New Video-Making Tool Targets B2B Sales Pros

Consensus, which offers a Software as a Service platform for intelligent video demo automation, this week released Consensus Snap, a Chrome plug-in for business-to-business sales teams.

Snap enables sales reps to record, send and track personalized screenshot video demos on the fly.

Users can activate the screen recording or webcam features of Consensus Snap to record anything on their screens — PowerPoint slides, proposals, spreadsheets or software demos, for instance — and send off a personalized video to prospects. Possible uses include walking a prospect through a product feature, ROI analysis, or proposal agreement.

Users record the video, copy a custom link into an email — or a message via an online site such as LinkedIn — and send it off.

Consensus Snap tracks when and how recipients engage, and with whom they share the content.

“Bringing video to the sales playbook, and the ability to track consumption, reminds me more of LinkedIn PointDrive for video,” said Cindy Zhou, principal analyst at Constellation Research.

Sales professionals have found that conversion rates are two to three times higher when engagements include video rather than regular email messages alone, “particularly if the content is helpful information, such as highlights from a demo, or reinforcing key challenges the customer mentioned in meetings,” she told the E-Commerce Times.

Consensus Snap’s interactive video demo automation cuts sales cycles by 68 percent and increases close rates by 44 percent, according to the company.

Video Comes to Sales

Sales and marketing departments have been using video for the past few years, and “we’ll see an increasing use of tactical video — in sales situations and others — as a way to get above the noise of ordinary marketing emails and make a more personalized message,” predicted Rebecca Wettemann, VP of research at Nucleus Research.

“Key for all competitors in this space is usability — making it as easy as sending an email,” she told the E-Commerce Times. Providing features like filters and easy editing tools “will be key to broad adoption.”

Personalized video “is definitely becoming more common” in B2B sales, noted Tara McWhite, director of campaigns at Cliently.

People “love video,” she told the E-Commerce Times, pointing out that upwards of 75 percent of people who open an email that includes a video play the video at least once.

“Imagine getting a 75 percent click-through rate on a landing page link,” McWhite said.

The engagement rate for video messaging in sales is at least three to four times higher than traditional outreach methods, she said, and “I believe the effectiveness of video messaging will remain high.”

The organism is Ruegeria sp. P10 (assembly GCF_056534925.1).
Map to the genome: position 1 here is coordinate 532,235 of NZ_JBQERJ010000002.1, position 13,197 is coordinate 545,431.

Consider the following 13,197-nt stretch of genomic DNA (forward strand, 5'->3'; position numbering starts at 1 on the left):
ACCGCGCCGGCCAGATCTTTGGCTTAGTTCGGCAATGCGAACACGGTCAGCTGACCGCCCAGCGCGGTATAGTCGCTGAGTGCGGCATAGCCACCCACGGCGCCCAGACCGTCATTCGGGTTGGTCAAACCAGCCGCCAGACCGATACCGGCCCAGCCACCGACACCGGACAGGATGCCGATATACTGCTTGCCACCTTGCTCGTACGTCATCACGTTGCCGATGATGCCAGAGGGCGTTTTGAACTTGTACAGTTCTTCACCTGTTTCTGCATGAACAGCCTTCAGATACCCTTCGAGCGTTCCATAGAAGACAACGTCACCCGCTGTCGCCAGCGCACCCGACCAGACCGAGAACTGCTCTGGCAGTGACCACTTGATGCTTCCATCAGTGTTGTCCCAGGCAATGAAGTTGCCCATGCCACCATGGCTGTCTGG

Putting a face to a name “automatically creates a familiarity that makes it harder for the lead to say no,” McWhite remarked, and then “it’s just a matter of getting them on the line to get that yes.”

All About Engagement

Consensus Snap “can be used to augment synchronous communication delivered by phone, webcam or face to face,” noted Julie Thomas, CEO of ValueSelling Associates.

However, with some applications, such as walking a person through a proposal, video can be problematic. The sales rep has no opportunity to answer any questions or address any concerns, she told the E-Commerce Times.

“Sales is really about two-way communication to maximize your effectiveness,” Thomas said. “It’s not about how good your pitch is — it’s about how well you engage.”

From the buyer’s perspective, ValueSelling researchers recently examined B2B sales transactions that involved 206 managers and executives in a variety of U.S. industries. B2B buyers prefer that initial contacts be made via technology than by sales people.

The study “didn’t include video because its use is not yet widespread,” Thomas said, and sending out a video to solidify an initial contact or meeting “would be a waste of time and energy.”

Richard Adhikari has been an ECT News Network reporter since 2008. His areas of focus include cybersecurity, mobile technologies, CRM, databases, software development, mainframe and mid-range computing, and application development. He has written and edited for numerous publications, including Information Week and Computerworld. He is the author of two books on client/server technology.
Email Richard.

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